April 10, 2013
/PRNewswire/ -- Oil spots on the driveway are largely a thing of the past, thanks to advanced elastomeric sealing materials.
But changes in powertrain technology, lubricants, durability standards and consumer expectations are driving new compatibility requirements in today's cars and trucks, and Freudenberg-NOK Sealing Technologies (Freudenberg-NOK) is at the forefront of helping its customers navigate this evolving material landscape.
Two Freudenberg-NOK materials experts will participate in 2013's SAE World Congress
at Cobo Center in
, and discuss the challenges associated with today's advanced industrial materials. Dr. Sai Sundararaman, scientist specialist, Technology, will present the results of an organizational study evaluating the effects of temperature on material wear.
, director of Material Development and Chemical Regulatory Compliance for the Americas, will discuss emerging material compatibility issues during a roundtable forum with industry experts.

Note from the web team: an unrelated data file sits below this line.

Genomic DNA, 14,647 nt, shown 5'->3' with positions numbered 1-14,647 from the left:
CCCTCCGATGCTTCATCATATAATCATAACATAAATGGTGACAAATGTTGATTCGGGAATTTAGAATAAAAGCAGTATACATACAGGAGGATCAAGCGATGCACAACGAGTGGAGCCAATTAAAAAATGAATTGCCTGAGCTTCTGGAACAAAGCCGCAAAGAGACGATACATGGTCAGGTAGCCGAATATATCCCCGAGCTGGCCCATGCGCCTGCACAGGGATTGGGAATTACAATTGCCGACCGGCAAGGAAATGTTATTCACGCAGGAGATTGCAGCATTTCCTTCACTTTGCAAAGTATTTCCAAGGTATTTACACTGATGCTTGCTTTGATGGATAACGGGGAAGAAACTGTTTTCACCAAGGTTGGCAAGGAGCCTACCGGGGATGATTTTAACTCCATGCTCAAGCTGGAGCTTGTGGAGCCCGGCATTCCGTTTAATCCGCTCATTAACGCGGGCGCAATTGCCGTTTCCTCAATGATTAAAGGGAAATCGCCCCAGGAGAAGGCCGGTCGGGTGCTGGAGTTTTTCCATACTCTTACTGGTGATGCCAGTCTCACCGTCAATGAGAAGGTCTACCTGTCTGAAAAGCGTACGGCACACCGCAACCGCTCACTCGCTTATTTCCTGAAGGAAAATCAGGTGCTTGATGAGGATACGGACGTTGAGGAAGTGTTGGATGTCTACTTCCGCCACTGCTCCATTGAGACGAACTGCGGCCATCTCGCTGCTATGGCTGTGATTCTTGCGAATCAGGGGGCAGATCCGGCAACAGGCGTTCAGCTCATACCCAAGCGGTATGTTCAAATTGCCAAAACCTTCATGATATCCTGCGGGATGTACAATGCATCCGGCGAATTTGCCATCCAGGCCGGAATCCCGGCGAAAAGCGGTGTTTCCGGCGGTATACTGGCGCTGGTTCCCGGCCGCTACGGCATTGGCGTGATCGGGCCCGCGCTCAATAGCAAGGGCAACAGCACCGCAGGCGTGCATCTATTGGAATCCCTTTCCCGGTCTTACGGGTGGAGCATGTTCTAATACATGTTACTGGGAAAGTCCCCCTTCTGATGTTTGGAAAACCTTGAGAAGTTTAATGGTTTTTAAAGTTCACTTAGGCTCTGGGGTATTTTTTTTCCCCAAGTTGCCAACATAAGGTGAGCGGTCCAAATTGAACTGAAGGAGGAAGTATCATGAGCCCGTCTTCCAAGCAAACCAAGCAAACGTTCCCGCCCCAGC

"Advances in vehicle technology have made material compatibility absolutely key today," Walker said. "Rubber component manufactures incur risk every time their materials are subjected to new fluids. Compatibility is really about management of risk. In fact, the very definition of 'compatibility' needs to be challenged since it is dependent upon application and design and is about functional intent. It's no longer about standard evaluation methods."
Indeed, standard materials compatibility testing – the "dip and dunk" process of emerging components in lubricants to analyze how their properties may respond over time – are no longer robust given today's advanced powertrains and transmissions that pack smaller spaces with electric motors and multiple gear packs and clutches. New axle technology – the result of rising consumer preferences for all wheel drive vehicles – also present harsh new material challenges.
"The enemy is heat," Walker said. "Today, we are packing so much into power transfer cases that you may only end up with a cup of lubricant. We need to know how materials will respond to these new temperature extremes being generated in smaller, sealed environments."